The vegetation of shoreline habitats was examined and systematically sampled at 15 locations along the Chukchi and Beaufort seas of arctic Alaska. In tidal salt marsh habitats, sampled at eight locations, three plant communities are described: Puccinellia phryganodes, at the seaward limit of vascular plant growth; Carex subspathacea/P. phryganodes, at midtidal levels; and Carex ramenskii/C. subspathacea, at the upper limits of the tidal zone. Dupontia fisheri was the major dominant in the upper storm zone above the tidal communities. Plant communities of raised beaches, sampled at four locations, were floristically variable, but Salix species and Elymus arenarius consistently had high prominence values. Elymus arenarius dominated the five gravelly beach habitats sampled. Coastal dunes were sampled at two locations and again Salix and Elymus were the most important plant genera. Finally, four eroding coastal bluffs were examined and abundance values were assigned to representative plant species.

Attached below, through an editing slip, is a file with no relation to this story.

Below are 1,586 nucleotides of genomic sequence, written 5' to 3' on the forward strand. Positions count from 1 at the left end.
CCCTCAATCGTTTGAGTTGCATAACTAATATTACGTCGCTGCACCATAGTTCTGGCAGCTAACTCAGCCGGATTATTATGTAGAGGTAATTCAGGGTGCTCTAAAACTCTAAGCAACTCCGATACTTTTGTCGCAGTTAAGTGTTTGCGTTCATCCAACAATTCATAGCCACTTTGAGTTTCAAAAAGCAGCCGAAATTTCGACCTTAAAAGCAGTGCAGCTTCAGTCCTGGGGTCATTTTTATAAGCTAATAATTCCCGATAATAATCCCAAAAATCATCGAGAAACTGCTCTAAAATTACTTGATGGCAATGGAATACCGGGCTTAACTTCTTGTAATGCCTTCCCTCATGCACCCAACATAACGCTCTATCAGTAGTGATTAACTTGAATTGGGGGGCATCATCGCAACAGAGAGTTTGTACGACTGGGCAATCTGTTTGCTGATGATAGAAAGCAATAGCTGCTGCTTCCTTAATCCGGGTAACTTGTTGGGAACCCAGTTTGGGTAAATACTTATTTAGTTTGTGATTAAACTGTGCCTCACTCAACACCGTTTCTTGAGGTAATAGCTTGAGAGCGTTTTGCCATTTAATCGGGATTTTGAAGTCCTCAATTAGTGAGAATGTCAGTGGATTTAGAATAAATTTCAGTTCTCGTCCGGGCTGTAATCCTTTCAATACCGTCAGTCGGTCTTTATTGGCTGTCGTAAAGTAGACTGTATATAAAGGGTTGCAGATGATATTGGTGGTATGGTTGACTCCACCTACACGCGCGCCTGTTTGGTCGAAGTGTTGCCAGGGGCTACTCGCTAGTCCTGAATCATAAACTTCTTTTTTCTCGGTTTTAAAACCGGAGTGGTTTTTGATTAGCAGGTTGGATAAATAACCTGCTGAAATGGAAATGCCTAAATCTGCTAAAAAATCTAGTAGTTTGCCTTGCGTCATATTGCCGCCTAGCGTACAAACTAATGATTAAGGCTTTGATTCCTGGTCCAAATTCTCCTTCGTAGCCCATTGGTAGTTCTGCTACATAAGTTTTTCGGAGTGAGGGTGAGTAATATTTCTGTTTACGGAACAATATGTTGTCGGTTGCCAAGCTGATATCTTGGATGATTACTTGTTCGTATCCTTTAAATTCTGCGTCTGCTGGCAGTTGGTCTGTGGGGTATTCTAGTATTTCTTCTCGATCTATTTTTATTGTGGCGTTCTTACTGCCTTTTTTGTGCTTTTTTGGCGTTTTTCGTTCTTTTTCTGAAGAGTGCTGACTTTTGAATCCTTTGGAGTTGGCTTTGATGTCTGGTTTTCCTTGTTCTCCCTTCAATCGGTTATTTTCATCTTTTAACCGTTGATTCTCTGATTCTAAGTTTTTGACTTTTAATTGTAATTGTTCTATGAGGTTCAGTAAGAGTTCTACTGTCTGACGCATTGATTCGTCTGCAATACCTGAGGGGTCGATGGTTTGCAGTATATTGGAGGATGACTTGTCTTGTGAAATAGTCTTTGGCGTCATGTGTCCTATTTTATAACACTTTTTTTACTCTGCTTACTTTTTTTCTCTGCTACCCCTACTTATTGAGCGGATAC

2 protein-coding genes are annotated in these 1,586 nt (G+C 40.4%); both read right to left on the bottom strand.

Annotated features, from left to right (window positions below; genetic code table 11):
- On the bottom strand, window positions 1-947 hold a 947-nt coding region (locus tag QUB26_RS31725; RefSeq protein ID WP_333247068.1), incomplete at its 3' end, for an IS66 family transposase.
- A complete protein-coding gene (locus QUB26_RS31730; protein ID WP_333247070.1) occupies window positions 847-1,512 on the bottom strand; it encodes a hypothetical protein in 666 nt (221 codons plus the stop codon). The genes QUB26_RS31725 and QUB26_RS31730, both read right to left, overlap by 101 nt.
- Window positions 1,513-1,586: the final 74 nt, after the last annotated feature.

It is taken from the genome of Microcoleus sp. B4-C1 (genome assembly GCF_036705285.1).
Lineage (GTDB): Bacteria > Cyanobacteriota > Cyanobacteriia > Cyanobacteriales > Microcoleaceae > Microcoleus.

Seven species of land mollusk (2 slugs, 5 snails) were collected on Attu in July 1979. Three are circumboreal species, two are amphi-arctic (Palearctic and Nearctic but not circumboreal), and two are Nearctic. Barring chance survival of mollusks in local refugia, the fauna was assembled overwater since deglaciation, perhaps within the last 10 000 years. Mollusk faunas from Kamchatka to southeastern Alaska all have a Holarctic component. A Palearctic component present on Kamchatka and the Commander Islands is absent from the Aleutians, which have a Nearctic component that diminishes westward. This pattern is similar to that of other soil-dwelling invertebrate groups.
Growth conditions and vitality of Sphagnum in a tundra community along the Alaska Pipeline haul road
Arctic, v. 34, no. 1, Mar. 1981, p. 48-54, figures, tables
ASTIS record 6506